During a brief statement in Washington on Tuesday, Bernie Sanders outlined four proposals to reform the Democratic Party.

Speaking in D.C. on the day of the District's primary, Democratic presidential candidate Bernie Sanders called for election reform, saying his party needs to have a process that is "worthy of the Democrats." (Reuters)

Those proposals are as follows, given in the order Sanders presented them.

  1. Get new leadership at the Democratic National Committee.
  2. Approve "the most progressive platform ever passed" at the Democratic National Convention in July.
  3. Enact "real electoral reform" within the Democratic Party.
  4. Get rid of superdelegates.

If you don't live in D.C., it's sort of easy to forget that Sanders offered his list on the last day of voting in the Democratic primary. As promised, the Democratic presidential candidate stuck with the race until the voting was done, which it was by 9 p.m. Tuesday. On Thursday, he will host a video chat with supporters, during which, one assumes, he'll concede the race to Hillary Clinton. While the eventual outcome of the contest has been obvious for a long time, Sanders's campaign had insisted that it would spend the next month trying to persuade superdelegates to switch to its side and thereby gain a majority of the delegates up for grabs. This was never going to happen and is not going to happen, for a variety of reasons, including that Clinton won more votes, pledged delegates and, if you care about such things, contests.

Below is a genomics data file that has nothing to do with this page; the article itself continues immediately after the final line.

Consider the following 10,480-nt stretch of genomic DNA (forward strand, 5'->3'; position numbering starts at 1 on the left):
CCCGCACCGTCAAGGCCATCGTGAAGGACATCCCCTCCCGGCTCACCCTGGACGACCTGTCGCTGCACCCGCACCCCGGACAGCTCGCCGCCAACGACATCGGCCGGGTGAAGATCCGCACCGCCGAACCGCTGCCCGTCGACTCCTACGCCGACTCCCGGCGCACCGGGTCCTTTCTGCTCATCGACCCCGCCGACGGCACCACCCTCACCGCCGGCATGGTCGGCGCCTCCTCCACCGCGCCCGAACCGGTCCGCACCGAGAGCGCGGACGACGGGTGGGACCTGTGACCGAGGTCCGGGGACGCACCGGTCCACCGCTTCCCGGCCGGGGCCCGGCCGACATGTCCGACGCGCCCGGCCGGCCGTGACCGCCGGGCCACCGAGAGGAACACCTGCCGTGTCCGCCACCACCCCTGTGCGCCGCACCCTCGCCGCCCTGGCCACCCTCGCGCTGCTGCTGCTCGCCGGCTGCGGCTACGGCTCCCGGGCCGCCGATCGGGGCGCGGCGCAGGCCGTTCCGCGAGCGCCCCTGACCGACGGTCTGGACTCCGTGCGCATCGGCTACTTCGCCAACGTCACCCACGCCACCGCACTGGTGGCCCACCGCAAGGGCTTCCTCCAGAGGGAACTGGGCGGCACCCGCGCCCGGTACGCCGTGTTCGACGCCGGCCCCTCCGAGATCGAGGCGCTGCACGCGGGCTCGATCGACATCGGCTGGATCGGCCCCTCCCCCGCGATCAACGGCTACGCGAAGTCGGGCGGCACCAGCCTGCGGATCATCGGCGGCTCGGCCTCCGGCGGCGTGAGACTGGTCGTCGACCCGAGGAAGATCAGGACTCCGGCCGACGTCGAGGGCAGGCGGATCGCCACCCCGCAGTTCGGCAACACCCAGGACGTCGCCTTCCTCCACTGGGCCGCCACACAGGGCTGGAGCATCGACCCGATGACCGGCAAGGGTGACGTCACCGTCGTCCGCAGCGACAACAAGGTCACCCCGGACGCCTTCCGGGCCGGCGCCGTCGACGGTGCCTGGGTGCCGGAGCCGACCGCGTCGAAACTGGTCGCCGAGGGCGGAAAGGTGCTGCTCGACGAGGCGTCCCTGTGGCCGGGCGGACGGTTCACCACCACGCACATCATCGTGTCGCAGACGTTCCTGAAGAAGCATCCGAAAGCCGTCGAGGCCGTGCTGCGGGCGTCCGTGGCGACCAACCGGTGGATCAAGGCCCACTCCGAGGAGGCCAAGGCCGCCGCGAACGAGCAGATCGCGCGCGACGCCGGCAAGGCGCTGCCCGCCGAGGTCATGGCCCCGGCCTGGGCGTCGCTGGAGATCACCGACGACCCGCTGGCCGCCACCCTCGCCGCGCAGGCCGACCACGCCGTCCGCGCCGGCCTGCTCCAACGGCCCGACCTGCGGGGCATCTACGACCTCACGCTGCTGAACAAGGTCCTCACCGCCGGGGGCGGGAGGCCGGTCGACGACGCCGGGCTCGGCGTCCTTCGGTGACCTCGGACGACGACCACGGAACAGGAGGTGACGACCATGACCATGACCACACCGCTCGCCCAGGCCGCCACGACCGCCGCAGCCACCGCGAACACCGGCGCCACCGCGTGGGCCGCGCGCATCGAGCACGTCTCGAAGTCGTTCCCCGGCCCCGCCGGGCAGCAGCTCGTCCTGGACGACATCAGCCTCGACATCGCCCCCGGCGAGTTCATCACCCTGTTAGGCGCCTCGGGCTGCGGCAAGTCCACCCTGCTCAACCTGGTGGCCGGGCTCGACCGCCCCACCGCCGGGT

But that is why Point No. 4 above is odd. Sanders fleshed out all of these points, of course, and to explain why he wanted to ban superdelegates, he noted that about 400 had pledged to Clinton before voting even began, echoing a common argument that this somehow affected the results of the ensuing contests. There's not really any evidence that it did: Clinton's strength among members of the Democratic establishment was clearly beneficial, and superdelegates overlap with that group, but I'd challenge you to find a significant population of voters in any state who would point to the raw count of superdelegates as having swayed their decision. Did Clinton romp in the South because black voters saw her superdelegate edge? Did she get demolished in New Hampshire because of it?

At least Sanders's anti-superdelegate argument completes the circle back to where he started. His brief flirtation with using their existence to subvert the various other ways in which he lost — he argued that they might switch allegiance to him en masse and hand him the victory in the process — was galling to many people, including at least some portion of his supporters.